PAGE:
When it comes to war machines designed to handle any terrain, the more legs the better. I mean, look what happened to the AT-STs on the forest moon of Endor, with their two spindly legs. But just because your walking death machine looks like an armored tarantula, doesn’t mean it has to sound like Godzilla stomping through the forest. This behemoth by Nick is sporting rubber feet for maximum stealth, which just might make it even more terrifying.
There are a lot of great part uses worth mentioning, particularly the missile batteries on either side of the head, made from a substantial collection of this roller-skate part, and several mysterious panels with 2 holes that turned out to be this cabinet door. That castle-themed shield is also a nice touch.
Almost two weeks ago, the first example of the F-35 Joint Strike Fighter to be based in the Netherlands arrived at Leeuwarden Air Base. It marks the beginning of the end for the forty-year career of the F-16 with the Royal Netherlands Air Force. The F-16 is officially named the Fighting Falcon, but commonly known as the Viper. I’ve been thinking about building a larger scale version of the Viper for years. A reason why I didn’t was that the 1/18 scale model by Everblack basically was just too good.
However, the arrival of the Viper’s eventual replacement and the 40th anniversary finally made me decide to bite the proverbial bullet. I picked the same scale, 1/22, as most of my cars and my Top Gun Tomcat. The F-16 was a lighter and cheaper alternative to the F-15 Eagle and, as such, it’s a fairly small aircraft. The large scale does make the model quite a big beast, with a span of 56 studs and a length of more than 80 studs. However, it also allowed me to add more details and to more accurately represent the jet’s sleek shape. I couldn’t have done this on a smaller scale or without some of the new parts that LEGO has released in the last few years.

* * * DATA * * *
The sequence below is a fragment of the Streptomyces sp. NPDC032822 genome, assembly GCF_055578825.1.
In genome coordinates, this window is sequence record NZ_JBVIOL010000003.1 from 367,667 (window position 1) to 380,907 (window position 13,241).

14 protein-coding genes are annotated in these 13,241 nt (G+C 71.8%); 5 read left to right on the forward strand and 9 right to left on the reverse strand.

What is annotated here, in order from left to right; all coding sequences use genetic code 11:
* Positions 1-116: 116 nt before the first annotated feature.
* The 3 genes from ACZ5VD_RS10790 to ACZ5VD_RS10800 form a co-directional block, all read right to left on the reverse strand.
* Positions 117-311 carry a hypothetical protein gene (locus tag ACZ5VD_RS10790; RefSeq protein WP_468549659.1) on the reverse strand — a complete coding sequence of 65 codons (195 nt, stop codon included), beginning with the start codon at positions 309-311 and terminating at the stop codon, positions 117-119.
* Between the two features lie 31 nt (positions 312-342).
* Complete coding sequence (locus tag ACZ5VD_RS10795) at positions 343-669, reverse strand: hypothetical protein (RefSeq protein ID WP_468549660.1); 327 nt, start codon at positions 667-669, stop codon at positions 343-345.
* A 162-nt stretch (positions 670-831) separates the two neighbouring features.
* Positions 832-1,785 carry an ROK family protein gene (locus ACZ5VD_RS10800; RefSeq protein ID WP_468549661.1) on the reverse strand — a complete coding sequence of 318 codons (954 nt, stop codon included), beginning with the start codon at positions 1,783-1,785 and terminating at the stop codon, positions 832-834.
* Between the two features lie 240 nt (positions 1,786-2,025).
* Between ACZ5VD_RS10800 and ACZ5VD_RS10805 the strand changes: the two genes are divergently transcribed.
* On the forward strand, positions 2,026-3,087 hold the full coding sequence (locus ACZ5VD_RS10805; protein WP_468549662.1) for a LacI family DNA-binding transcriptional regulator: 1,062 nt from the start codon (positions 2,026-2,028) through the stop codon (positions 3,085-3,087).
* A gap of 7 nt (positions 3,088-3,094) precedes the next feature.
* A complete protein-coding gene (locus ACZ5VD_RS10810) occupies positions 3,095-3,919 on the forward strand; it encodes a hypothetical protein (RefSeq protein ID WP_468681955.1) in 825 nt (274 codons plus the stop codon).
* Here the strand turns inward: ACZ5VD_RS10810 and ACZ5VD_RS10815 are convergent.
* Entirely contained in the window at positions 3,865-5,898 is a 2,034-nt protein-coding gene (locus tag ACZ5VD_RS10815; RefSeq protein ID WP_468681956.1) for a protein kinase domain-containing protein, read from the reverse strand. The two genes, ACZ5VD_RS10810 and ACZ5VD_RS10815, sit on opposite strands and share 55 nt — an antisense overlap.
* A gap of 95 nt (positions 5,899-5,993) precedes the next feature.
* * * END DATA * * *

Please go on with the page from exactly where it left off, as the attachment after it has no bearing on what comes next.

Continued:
Building functioning vehicles has been a passion for many builders ever since the introduction of the Technic line of LEGO sets back in 1977 as the Expert Builder series. Some builders add motors so their vehicles can move and steer, but then there are builders like Sariel who go far and above merely building a motorized vehicle to create something truly special. When I first saw this model of a MAZ 535 heavy artillery truck made in USSR, I was impressed by both the scale, and the attention to detail, which compared to photos is remarkable.
But the amazing attention to detail doesn’t stop there. Sariel has created a video that shows off some of the many hidden features, included an opening top hatch, and two speeds for the transmission, which allows the LEGO truck to pull an incredible amount of weight. In the video, the Maz is seen pulling a chair across the floor! There is even a scene of an adorable hamster checking out the fabric hand-stitched canopy.
The M35A2 is a powerful military truck aptly nicknamed the “Deuce and a Half” for weighing in at two and a half tons. However Tim Inman’s rat-rodded version has shed some considerable weight. It’s been lowered, chopped, channeled, stretched and bobbed (removed second rear axle). The result is a mean rat-rod that loses its military function but retains its color and some of its prior identity. Maybe it’s more of a peace offering now?